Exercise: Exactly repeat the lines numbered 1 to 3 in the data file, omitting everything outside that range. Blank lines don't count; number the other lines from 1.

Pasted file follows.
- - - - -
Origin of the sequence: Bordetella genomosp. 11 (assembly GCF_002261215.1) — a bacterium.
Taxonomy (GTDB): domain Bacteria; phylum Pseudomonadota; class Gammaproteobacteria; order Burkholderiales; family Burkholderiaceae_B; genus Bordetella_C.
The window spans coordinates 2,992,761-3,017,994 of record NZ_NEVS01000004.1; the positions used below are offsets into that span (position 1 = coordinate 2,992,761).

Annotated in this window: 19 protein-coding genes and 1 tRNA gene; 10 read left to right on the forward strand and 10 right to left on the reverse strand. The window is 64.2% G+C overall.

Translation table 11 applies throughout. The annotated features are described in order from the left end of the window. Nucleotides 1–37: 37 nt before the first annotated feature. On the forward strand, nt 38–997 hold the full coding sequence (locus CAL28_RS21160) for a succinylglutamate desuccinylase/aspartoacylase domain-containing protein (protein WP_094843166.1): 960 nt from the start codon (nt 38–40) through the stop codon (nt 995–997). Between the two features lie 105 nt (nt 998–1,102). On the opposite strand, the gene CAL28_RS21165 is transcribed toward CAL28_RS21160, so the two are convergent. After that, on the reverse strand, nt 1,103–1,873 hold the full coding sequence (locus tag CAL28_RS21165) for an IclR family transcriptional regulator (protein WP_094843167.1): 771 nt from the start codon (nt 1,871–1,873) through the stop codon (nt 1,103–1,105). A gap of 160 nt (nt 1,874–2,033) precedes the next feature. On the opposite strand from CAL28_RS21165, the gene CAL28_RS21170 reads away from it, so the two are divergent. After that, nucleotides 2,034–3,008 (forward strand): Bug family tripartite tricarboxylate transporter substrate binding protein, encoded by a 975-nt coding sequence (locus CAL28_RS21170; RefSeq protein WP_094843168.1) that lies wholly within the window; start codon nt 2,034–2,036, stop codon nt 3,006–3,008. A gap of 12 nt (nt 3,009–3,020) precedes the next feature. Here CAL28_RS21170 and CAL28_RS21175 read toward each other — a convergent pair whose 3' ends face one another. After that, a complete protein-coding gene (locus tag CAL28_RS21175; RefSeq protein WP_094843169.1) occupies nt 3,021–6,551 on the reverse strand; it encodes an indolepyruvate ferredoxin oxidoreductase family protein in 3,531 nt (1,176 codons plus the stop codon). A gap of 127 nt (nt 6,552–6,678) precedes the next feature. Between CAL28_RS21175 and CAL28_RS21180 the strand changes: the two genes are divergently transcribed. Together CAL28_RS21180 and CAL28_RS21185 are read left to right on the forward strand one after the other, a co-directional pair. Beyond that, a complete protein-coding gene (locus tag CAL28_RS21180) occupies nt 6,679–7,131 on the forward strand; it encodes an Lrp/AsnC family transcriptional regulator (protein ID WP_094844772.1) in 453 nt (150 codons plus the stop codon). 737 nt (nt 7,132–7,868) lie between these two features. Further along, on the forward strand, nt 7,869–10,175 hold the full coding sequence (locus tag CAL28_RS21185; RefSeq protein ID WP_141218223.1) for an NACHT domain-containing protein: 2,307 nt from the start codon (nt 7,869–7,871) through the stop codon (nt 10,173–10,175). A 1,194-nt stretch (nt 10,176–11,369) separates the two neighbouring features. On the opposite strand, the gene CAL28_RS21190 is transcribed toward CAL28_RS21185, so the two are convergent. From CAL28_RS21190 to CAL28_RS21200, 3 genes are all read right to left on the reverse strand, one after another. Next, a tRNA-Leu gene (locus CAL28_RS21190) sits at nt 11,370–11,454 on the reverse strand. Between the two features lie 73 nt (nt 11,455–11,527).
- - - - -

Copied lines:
Origin of the sequence: Bordetella genomosp. 11 (assembly GCF_002261215.1) — a bacterium.
Taxonomy (GTDB): domain Bacteria; phylum Pseudomonadota; class Gammaproteobacteria; order Burkholderiales; family Burkholderiaceae_B; genus Bordetella_C.
The window spans coordinates 2,992,761-3,017,994 of record NZ_NEVS01000004.1; the positions used below are offsets into that span (position 1 = coordinate 2,992,761).